• Name: Paul Kelly
• Place of birth: I grew up on Dena’ina lands in Anchorage.
• Length of residency in Alaska and Juneau: Lifelong Alaskan and moved to Juneau in 2017.
Education: I graduated from Dimond High in Anchorage and obtained a B.S. in Computer Systems Engineering from UAA. I am working towards my Master’s in Public Administration at UAS.
• Occupation: I work as an Analyst/Programmer for DOT&PF.
Community service: I’m a member of AFSCME/ASEA Local 52 where I’ve served on the local Juneau chapter E-board and assisted in negotiating the last contract between GGU state employees and the Walker administration. For the last three years, I’ve served on the Juneau Board of Education. For two of those years, I was the Clerk, a member of the Board’s leadership.
Assembly Candidates’ Question
•In the long term, how would you develop Juneau’s economy if elected?
Economic data collected by JEDC shows that Juneau has a diverse economy compared to other parts of Alaska or Southeast. However, there are two areas I see room for improvement.
We can diversify our tourism industry. We need to look more into independent travelers, small cruise ship tourism, attracting more conventions and bringing more events such as the Iron Man competition.
We need to invest in building up Juneau. In 2019, our construction industry represented only 4% of Juneau’s economy. We need more residential development. We need to repair our aging infrastructure and facilities including schools, roads, and sewage treatment. As we build and rebuild, I see opportunities to improve energy efficiency and increase the use of renewable energy.
• What strategies would you advocate/undertake to be sure Juneau has sufficient renewable power to meet our goal of being 80% renewable by 2040?
The Juneau Renewable Energy Strategy outlines the community’s goal for Juneau to become 80% dependent on renewable energy by 2045. It’s encouraging to see that this goal already has broad community support, because that’s what it’s going to take.
There is room for the Assembly to lead the way. It can set policies requiring all new vehicles in the city’s fleet to be replaced by electric, and prioritizing bids to projects that incorporate renewable energy. It has the power to set zoning and building code.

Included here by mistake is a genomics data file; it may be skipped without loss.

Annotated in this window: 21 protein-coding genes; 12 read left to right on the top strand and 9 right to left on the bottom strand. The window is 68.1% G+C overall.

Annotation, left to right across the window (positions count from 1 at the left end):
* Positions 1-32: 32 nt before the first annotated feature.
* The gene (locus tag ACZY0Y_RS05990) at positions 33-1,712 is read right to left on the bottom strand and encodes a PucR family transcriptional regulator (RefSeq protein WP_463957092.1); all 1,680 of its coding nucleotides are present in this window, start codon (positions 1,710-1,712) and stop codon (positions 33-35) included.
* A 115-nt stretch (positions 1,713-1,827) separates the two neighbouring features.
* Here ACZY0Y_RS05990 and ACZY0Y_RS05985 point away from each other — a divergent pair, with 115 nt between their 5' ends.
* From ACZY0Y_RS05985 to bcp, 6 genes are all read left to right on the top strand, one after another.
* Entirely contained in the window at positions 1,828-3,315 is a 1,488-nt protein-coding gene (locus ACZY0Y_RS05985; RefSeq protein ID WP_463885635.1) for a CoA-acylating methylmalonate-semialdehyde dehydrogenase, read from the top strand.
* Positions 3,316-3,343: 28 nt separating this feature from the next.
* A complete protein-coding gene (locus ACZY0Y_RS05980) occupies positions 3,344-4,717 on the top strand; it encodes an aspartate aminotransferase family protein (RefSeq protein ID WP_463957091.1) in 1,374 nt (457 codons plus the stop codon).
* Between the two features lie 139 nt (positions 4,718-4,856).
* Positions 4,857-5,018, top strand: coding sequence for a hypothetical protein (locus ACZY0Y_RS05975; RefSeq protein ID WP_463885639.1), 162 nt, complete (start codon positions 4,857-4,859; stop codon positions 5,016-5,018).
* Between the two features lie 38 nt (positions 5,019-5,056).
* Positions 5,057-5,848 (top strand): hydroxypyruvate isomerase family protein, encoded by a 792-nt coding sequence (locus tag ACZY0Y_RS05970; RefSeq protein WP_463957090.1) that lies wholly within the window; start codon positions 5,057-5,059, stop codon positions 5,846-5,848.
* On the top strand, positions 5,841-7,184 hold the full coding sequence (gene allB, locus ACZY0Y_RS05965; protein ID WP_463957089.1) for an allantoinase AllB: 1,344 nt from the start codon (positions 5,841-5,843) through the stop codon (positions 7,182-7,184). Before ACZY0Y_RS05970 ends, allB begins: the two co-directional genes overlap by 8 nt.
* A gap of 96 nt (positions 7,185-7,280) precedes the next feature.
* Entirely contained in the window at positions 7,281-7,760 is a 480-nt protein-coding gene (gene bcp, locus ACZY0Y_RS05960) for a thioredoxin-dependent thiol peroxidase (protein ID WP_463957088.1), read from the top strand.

The Assembly can’t do this alone, however. This will only work if our small businesses, ordinary Juneauites, and state, federal, and tribal offices all work together and embrace a positive change for future generations.
• What more can we do to make ours a more sustainable community, in particular assuring the health and success of locally owned businesses?
We need to do three things: train people here, protect what we have, and bring in money from outside.
Training people here yields a better return on investment because it gives people with roots a reason to stay. It also means that we’re not exporting our talent elsewhere. Public education, the trades, and the university system are vital investments.
Protecting what we already have keeps us moving forward. The city could also prioritize using local vendors and contractors for new projects as a way of reinvesting in our economy.
One of many ways we can bring money into the economy is by investing in more projects with a federal or state match, especially in renewable energy and local infrastructure.
• How would you respond to pressure to continue to increase cruise ship passengers while striving for a livable community for Juneau’s residents?
The Assembly’s creation of a tourism manager will help find viable solutions, especially with the management tourism traffic. Before we increase the number of passengers disembarking, there must be a way to mitigate heavy traffic. As the tourism manager’s role becomes more defined, I hope they can work to ensure residents and visitors can enjoy our community.
After it’s been proven to me that we can do this satisfactorily, I will be a yes vote.
• What strategies do you recommend the CBJ undertake to support the availability of affordable housing for Juneauites of all ages?
I believe in new development that focuses on building neighborhoods with parks, grocery stores, and shops all in one area. I support using tax abatement as a tool to spur new development, especially if homes are built using cleaner technologies such as heat pumps. This would have an impact on month-to-month energy costs for homeowners. We need to encourage homeowners to either live in the homes they own or to rent out their homes long-term. I support the development of communities that make it easier for our elders to retire and stay in the city where they spent much of their lives. I also support the development of infrastructure that keeps them mobile and independent.
• What issue/perspective do you have that is likely different from other candidates?
I am the only candidate in this race who has the experience of holding elected public office through my time on the School Board. I know what it’s like to have tough decisions to make, and where the best decision is sometimes the unpopular one. I have proven that I can disagree with my colleagues, but still work with them after the debate is over and the votes are counted.
I’ve proven that I take the time to do my homework, think critically, and ask the right questions. The unique perspective I will bring to the Assembly is that of a tested public servant.